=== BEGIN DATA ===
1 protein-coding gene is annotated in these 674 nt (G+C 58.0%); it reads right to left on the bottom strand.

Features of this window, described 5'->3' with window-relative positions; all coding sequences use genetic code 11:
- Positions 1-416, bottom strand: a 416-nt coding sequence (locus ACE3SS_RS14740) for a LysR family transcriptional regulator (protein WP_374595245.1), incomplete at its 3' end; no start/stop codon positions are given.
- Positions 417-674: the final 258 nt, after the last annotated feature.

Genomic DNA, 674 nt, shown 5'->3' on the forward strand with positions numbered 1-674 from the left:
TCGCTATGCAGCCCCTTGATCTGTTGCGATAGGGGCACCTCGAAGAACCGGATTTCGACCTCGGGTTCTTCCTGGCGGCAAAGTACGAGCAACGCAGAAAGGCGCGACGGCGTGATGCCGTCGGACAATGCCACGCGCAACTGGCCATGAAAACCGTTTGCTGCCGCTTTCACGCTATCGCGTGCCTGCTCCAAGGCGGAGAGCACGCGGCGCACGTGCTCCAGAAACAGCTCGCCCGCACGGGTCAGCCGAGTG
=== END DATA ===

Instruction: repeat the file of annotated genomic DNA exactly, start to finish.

1 protein-coding gene is annotated in these 674 nt (G+C 58.0%); it reads right to left on the bottom strand.

Features of this window, described 5'->3' with window-relative positions; all coding sequences use genetic code 11:
- Positions 1-416, bottom strand: a 416-nt coding sequence (locus ACE3SS_RS14740) for a LysR family transcriptional regulator (protein WP_374595245.1), incomplete at its 3' end; no start/stop codon positions are given.
- Positions 417-674: the final 258 nt, after the last annotated feature.

Genomic DNA, 674 nt, shown 5'->3' on the forward strand with positions numbered 1-674 from the left:
TCGCTATGCAGCCCCTTGATCTGTTGCGATAGGGGCACCTCGAAGAACCGGATTTCGACCTCGGGTTCTTCCTGGCGGCAAAGTACGAGCAACGCAGAAAGGCGCGACGGCGTGATGCCGTCGGACAATGCCACGCGCAACTGGCCATGAAAACCGTTTGCTGCCGCTTTCACGCTATCGCGTGCCTGCTCCAAGGCGGAGAGCACGCGGCGCACGTGCTCCAGAAACAGCTCGCCCGCACGGGTCAGCCGAGTG